Barrister David Pannick has told the High Court that feudal offices in the English Channel island of Sark breach human rights and are inconsistent with a modern democracy.
Mr. Pannick is representing the Barclay brothers who own one fifth of the island as well as having substantial business interests in Britain. They are claiming that recent reforms to the feudal system in Sark are not enough.
The reforms have left the feudal offices of Seigneur and Seneschal in place. The first is an heredity "lord" who leases the island from the British head of state. The Seneschal is the chief civil and criminal judge who also presides over the parliament.
Sark has operated under a feudal system that was established 400 years ago when Elizabeth Tudor issued its "royal charter". Its governing chamber has been composed of 40 landowners and 12 elected deputies. In April 2007 the British Privy Council approved legislation to replace this with an elected parliament of 28. Islanders had voted in favour of this in response to pressure from Britain. Sark is a "crown dependency".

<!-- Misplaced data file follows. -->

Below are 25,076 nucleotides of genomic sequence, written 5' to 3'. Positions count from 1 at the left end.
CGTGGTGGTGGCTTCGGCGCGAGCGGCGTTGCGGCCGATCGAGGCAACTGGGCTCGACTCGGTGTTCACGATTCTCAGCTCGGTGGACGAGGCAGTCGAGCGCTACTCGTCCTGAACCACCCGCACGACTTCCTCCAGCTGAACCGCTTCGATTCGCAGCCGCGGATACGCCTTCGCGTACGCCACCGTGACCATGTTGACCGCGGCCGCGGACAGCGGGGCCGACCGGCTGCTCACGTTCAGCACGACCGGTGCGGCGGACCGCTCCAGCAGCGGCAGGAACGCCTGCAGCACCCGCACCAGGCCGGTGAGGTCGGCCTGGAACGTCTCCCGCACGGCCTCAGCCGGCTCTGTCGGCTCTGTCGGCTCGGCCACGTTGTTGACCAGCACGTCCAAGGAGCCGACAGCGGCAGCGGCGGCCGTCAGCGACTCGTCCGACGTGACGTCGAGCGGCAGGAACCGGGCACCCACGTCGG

Success for the Barclay brothers could increase the pressure for reform of feudal institutions in Britain. The country has a feudal head of state and feudal legislators-for-life, some of whom inherited their seats in Parliament. Those who will not swear allegiance to the feudal institution of monarchy are barred from public office.